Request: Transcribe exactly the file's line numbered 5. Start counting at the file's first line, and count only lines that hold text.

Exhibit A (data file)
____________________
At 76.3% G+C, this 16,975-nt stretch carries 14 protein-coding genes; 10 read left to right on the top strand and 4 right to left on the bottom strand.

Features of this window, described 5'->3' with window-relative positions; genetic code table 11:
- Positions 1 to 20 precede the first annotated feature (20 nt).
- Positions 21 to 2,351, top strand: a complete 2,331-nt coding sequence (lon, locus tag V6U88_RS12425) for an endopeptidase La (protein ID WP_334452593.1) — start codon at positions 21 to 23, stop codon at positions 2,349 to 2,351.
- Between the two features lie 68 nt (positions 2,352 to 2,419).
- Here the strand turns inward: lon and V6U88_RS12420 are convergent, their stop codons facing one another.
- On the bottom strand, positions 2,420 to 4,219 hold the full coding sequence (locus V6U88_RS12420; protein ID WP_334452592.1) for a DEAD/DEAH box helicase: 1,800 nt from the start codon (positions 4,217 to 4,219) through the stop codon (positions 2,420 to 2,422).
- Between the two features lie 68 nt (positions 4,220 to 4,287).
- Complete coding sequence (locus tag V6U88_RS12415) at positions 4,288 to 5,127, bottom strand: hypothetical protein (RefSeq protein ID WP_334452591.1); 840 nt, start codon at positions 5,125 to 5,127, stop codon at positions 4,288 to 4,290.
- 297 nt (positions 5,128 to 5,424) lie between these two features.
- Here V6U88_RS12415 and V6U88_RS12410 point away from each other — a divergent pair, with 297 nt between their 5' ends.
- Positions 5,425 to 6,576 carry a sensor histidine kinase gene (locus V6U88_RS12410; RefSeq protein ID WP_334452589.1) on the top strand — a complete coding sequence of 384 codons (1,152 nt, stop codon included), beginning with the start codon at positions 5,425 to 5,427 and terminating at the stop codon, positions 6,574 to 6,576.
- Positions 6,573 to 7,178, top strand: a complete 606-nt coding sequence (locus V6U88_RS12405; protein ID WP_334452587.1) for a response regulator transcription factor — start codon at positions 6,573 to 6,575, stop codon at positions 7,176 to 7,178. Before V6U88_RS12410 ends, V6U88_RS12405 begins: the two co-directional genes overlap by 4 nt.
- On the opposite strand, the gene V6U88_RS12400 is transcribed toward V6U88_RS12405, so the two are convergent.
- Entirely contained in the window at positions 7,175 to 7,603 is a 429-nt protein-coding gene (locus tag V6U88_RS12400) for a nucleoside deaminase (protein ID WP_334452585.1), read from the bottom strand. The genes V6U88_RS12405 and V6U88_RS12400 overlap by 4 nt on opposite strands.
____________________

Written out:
- Between the two features lie 68 nt (positions 2,352 to 2,419).